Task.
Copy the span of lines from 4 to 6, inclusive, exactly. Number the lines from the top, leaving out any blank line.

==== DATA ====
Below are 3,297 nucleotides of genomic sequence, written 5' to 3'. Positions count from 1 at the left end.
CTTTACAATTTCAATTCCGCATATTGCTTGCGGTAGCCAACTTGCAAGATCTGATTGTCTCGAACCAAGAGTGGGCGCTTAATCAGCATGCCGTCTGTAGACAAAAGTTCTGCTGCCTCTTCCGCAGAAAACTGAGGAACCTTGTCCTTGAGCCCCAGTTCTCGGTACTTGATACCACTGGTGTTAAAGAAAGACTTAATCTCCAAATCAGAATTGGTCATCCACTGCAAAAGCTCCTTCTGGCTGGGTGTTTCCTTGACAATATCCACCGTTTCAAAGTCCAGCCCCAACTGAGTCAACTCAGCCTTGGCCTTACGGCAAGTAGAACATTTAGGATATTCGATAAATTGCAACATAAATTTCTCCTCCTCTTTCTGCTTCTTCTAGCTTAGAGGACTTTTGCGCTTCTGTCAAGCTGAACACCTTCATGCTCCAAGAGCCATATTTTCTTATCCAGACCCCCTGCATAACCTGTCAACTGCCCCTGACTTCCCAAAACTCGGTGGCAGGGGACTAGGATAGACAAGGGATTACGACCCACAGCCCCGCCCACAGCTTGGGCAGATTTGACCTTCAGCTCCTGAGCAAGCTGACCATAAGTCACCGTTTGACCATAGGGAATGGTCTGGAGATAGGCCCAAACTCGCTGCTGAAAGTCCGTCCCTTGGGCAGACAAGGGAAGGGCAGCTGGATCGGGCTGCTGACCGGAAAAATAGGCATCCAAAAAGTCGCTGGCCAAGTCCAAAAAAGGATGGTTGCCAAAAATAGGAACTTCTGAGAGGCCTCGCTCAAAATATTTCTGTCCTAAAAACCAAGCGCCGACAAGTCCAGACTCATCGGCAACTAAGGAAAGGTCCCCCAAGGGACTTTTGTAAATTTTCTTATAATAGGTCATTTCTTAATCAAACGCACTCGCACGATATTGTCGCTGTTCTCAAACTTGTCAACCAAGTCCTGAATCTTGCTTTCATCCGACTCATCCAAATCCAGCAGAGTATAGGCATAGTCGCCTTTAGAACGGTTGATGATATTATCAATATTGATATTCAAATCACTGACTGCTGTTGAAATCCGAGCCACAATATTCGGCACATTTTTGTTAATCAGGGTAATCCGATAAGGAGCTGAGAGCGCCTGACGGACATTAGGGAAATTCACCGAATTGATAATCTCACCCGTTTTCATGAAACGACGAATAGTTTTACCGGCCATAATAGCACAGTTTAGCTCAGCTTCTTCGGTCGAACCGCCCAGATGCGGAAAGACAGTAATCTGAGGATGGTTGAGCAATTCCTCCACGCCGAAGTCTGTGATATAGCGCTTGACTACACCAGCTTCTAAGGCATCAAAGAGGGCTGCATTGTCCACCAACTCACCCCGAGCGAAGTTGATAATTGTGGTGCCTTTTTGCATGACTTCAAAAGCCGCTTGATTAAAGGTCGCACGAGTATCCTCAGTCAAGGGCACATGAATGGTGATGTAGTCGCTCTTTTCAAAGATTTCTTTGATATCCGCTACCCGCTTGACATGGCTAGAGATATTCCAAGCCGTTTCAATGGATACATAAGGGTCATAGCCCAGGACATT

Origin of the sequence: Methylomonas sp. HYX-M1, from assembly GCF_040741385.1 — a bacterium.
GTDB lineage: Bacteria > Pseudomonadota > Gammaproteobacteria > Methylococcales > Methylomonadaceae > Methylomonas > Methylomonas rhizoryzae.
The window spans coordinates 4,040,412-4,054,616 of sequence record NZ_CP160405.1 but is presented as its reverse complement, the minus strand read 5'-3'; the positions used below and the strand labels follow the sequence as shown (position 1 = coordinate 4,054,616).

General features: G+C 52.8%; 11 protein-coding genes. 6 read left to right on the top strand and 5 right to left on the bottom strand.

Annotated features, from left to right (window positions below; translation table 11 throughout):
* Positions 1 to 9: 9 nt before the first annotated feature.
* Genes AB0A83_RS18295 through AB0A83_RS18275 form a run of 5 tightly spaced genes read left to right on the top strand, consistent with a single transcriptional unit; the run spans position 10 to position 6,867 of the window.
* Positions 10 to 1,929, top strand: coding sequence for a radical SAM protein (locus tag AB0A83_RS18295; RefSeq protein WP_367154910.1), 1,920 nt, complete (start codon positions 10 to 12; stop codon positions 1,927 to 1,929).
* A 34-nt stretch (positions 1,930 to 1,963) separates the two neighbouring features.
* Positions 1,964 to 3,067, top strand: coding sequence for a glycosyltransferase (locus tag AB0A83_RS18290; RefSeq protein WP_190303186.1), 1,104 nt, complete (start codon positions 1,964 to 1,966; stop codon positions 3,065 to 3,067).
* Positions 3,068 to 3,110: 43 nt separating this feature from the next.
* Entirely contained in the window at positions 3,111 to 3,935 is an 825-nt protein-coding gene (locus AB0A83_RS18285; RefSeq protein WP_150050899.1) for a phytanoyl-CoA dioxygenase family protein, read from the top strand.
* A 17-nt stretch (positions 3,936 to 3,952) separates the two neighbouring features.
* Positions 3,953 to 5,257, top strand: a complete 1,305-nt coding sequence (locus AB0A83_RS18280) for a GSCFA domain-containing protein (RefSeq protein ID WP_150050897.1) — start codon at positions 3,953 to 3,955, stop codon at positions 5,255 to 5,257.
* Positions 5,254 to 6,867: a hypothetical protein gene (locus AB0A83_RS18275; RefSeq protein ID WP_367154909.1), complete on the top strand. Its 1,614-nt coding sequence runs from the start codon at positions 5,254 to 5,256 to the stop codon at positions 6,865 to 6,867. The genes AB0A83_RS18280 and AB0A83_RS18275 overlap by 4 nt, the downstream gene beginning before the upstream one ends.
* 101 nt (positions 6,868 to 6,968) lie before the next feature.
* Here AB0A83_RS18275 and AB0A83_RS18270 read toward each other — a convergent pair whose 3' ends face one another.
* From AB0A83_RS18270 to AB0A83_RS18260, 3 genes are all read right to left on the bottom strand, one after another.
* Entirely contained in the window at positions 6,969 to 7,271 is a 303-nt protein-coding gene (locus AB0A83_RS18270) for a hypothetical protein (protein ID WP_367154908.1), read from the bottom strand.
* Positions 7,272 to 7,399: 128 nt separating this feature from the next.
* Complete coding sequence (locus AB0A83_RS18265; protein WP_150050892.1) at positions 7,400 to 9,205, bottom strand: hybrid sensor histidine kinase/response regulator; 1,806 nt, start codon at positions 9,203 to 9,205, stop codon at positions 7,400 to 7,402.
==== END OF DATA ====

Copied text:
GTDB lineage: Bacteria > Pseudomonadota > Gammaproteobacteria > Methylococcales > Methylomonadaceae > Methylomonas > Methylomonas rhizoryzae.
The window spans coordinates 4,040,412-4,054,616 of sequence record NZ_CP160405.1 but is presented as its reverse complement, the minus strand read 5'-3'; the positions used below and the strand labels follow the sequence as shown (position 1 = coordinate 4,054,616).

General features: G+C 52.8%; 11 protein-coding genes. 6 read left to right on the top strand and 5 right to left on the bottom strand.